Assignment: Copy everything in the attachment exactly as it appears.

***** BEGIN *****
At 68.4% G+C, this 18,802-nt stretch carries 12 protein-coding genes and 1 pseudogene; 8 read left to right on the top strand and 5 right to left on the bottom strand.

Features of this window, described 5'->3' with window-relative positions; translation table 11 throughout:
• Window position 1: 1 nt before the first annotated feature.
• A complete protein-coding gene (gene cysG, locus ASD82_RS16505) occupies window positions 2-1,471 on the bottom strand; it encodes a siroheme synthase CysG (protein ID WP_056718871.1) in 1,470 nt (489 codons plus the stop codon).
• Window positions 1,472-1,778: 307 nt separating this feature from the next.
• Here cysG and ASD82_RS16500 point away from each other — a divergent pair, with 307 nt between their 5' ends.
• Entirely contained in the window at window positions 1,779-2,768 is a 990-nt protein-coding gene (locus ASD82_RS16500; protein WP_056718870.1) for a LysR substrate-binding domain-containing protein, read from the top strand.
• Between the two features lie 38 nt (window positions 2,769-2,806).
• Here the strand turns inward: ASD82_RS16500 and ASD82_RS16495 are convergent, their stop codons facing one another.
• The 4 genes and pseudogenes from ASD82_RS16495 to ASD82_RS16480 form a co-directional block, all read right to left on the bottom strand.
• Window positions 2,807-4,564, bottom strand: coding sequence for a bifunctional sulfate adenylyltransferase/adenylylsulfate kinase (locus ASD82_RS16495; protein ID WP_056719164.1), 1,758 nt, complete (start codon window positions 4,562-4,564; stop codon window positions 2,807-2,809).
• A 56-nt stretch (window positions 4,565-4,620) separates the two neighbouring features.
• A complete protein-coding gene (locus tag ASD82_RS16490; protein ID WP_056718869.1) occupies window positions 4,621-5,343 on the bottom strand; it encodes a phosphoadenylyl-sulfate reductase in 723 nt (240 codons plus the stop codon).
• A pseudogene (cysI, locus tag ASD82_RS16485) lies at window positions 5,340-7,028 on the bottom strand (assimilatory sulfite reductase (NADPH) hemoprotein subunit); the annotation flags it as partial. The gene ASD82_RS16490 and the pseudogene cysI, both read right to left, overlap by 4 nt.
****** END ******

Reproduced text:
At 68.4% G+C, this 18,802-nt stretch carries 12 protein-coding genes and 1 pseudogene; 8 read left to right on the top strand and 5 right to left on the bottom strand.

Features of this window, described 5'->3' with window-relative positions; translation table 11 throughout:
• Window position 1: 1 nt before the first annotated feature.
• A complete protein-coding gene (gene cysG, locus ASD82_RS16505) occupies window positions 2-1,471 on the bottom strand; it encodes a siroheme synthase CysG (protein ID WP_056718871.1) in 1,470 nt (489 codons plus the stop codon).
• Window positions 1,472-1,778: 307 nt separating this feature from the next.
• Here cysG and ASD82_RS16500 point away from each other — a divergent pair, with 307 nt between their 5' ends.
• Entirely contained in the window at window positions 1,779-2,768 is a 990-nt protein-coding gene (locus ASD82_RS16500; protein WP_056718870.1) for a LysR substrate-binding domain-containing protein, read from the top strand.
• Between the two features lie 38 nt (window positions 2,769-2,806).
• Here the strand turns inward: ASD82_RS16500 and ASD82_RS16495 are convergent, their stop codons facing one another.
• The 4 genes and pseudogenes from ASD82_RS16495 to ASD82_RS16480 form a co-directional block, all read right to left on the bottom strand.
• Window positions 2,807-4,564, bottom strand: coding sequence for a bifunctional sulfate adenylyltransferase/adenylylsulfate kinase (locus ASD82_RS16495; protein ID WP_056719164.1), 1,758 nt, complete (start codon window positions 4,562-4,564; stop codon window positions 2,807-2,809).
• A 56-nt stretch (window positions 4,565-4,620) separates the two neighbouring features.
• A complete protein-coding gene (locus tag ASD82_RS16490; protein ID WP_056718869.1) occupies window positions 4,621-5,343 on the bottom strand; it encodes a phosphoadenylyl-sulfate reductase in 723 nt (240 codons plus the stop codon).
• A pseudogene (cysI, locus tag ASD82_RS16485) lies at window positions 5,340-7,028 on the bottom strand (assimilatory sulfite reductase (NADPH) hemoprotein subunit); the annotation flags it as partial. The gene ASD82_RS16490 and the pseudogene cysI, both read right to left, overlap by 4 nt.